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  8. ah - 3 ingredient recipes -- the best!! am thinking of cooking this tonight, as the smell of roast chicken wafting through the house is intoxicating.

    i read your post on scarpetta -- and have to ask --- who does not do this? what would moules marinara and others like it be without sopping up all that goodness? common sense deliciousness trumps any etiquette manual!

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  9. I LOVE your blog! most of the time you make me smile but this time i was laughing alone (pollo coi limoni nel c...! hilarius) i will try this for sure. ah! your pictures are beautiful.
    Grazie Lola!!

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  10. Brian~
    This is really easy, and the kids can help you prepare it!

    Natalie~
    Yum, indeed! There are no more leftovers!

    Maria~
    I'm happy you like it, thank you!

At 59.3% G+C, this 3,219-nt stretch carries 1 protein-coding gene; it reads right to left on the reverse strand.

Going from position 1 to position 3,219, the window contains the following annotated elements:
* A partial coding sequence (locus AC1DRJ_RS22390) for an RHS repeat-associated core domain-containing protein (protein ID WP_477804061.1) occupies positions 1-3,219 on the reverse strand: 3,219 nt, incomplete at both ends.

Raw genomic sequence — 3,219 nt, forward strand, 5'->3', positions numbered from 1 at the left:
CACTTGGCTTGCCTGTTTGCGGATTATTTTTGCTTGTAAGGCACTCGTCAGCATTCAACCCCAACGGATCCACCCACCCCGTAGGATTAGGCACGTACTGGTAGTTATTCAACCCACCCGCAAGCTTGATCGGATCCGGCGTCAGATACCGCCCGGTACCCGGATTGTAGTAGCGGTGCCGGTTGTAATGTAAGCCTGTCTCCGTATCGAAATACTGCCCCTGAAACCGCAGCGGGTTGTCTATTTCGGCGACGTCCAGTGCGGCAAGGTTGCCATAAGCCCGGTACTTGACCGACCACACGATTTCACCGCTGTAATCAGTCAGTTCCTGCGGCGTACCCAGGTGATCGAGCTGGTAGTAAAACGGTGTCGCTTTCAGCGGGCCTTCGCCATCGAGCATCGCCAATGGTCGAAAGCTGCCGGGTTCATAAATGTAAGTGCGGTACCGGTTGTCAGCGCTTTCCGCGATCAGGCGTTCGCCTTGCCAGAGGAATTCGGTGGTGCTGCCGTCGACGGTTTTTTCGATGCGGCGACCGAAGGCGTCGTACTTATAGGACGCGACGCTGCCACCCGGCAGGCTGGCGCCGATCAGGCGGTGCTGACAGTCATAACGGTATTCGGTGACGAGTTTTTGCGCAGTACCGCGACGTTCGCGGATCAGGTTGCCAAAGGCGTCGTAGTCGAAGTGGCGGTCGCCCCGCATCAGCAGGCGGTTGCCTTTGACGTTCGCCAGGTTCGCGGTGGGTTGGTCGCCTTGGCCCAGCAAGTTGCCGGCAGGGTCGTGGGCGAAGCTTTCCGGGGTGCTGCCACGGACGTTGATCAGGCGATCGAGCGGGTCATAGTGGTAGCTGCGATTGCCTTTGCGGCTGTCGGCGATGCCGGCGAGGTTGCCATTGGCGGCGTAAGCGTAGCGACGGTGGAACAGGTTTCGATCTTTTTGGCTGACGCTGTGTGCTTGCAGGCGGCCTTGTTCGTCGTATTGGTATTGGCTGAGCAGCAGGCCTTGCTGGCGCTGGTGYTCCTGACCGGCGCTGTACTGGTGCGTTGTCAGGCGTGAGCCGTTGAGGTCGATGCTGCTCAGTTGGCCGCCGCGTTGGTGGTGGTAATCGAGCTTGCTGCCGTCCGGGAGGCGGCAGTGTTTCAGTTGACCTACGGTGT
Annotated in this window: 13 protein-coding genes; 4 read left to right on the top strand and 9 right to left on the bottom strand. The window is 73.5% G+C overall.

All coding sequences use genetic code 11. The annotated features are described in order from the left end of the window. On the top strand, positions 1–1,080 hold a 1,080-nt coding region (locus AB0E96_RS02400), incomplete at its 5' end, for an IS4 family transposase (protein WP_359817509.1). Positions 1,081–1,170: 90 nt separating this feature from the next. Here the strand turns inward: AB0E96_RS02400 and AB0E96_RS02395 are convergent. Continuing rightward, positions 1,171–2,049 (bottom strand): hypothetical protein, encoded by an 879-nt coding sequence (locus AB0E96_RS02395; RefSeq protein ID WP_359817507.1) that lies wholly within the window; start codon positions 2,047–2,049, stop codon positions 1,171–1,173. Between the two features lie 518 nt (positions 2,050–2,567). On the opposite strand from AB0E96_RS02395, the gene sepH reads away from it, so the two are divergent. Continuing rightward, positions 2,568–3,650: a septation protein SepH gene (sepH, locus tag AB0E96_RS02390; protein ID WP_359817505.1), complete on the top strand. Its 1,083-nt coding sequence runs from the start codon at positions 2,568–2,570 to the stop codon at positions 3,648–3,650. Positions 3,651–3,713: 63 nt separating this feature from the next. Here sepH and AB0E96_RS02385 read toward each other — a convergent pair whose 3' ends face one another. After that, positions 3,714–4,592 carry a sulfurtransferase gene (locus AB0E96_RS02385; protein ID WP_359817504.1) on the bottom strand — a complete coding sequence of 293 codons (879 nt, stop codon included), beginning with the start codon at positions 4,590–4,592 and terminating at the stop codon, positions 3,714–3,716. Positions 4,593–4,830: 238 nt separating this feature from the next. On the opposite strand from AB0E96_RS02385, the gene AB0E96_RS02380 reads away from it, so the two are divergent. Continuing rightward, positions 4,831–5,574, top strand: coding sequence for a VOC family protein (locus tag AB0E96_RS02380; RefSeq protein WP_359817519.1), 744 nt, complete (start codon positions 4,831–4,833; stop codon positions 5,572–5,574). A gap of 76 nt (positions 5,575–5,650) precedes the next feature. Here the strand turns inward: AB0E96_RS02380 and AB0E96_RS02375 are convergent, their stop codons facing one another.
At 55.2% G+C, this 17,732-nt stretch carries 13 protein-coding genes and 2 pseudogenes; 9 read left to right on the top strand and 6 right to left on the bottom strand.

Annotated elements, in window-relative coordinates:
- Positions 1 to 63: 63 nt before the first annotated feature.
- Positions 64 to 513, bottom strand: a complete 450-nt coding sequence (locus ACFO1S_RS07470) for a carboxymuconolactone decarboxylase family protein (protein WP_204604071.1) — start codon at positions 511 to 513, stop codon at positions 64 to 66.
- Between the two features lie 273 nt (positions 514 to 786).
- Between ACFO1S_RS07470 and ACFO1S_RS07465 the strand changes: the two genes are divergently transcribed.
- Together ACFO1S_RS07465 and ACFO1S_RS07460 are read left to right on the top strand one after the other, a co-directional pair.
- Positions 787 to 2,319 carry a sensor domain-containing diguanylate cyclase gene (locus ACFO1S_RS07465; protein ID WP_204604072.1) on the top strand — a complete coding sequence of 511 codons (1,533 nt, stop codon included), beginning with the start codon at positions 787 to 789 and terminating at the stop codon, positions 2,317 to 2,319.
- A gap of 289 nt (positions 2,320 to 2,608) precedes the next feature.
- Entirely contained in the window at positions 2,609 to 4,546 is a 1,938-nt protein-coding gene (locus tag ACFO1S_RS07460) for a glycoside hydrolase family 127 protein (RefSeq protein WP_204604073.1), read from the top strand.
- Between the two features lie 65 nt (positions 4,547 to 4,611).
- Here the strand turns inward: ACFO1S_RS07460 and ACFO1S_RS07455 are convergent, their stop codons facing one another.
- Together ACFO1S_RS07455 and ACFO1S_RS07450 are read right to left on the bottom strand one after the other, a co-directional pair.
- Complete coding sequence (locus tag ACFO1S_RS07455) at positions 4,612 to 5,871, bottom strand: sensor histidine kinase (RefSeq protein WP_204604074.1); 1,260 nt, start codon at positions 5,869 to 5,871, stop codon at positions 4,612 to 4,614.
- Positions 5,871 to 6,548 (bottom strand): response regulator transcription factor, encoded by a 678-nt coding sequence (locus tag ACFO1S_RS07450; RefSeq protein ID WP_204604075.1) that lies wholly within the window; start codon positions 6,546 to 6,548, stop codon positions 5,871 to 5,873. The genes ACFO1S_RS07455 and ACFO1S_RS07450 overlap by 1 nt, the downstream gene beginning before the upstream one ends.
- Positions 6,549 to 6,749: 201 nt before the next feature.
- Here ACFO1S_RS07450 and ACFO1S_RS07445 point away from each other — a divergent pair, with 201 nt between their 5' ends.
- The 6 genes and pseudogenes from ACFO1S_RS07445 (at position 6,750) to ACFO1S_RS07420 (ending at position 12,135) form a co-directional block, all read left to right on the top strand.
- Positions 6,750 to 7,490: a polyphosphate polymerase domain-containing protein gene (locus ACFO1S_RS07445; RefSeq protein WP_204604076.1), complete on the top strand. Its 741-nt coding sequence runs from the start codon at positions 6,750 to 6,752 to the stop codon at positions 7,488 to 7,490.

Claudia~
    The stock cube really gives it a flavor boost, releasing all the precious chicken juices.Tell me when you've made it...

    Patricia~
    I'm curious about the preserved lemons in your Maghreb recipe... tell me more.

    Owen~
    Cleavage AND pects. Try it and get back to me...

    Elisa~
    Che piacere la tua visita! Grazie davvero, arrossisco ;)

    Jim~
    Ah ha, mission accomplished. I'm such a gastro-tease...

    Amanda~
    I know, scarpetta is a no-brainer!
    Thanks for stopping by.

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  11. I received a huge bag of lemons from a friend and not knowing what to do with all of them, I googled and found many easy recipes for preserved lemons. Basically, they are quartered and packed in kosher salt in a large jar...then refrigerated and they last for at least a year. There are many recipes to use the rind...google Moroccan chicken. It is also a recipe used in the Jewish tradition. Has chicken, lemon, olives, onions...delicious!!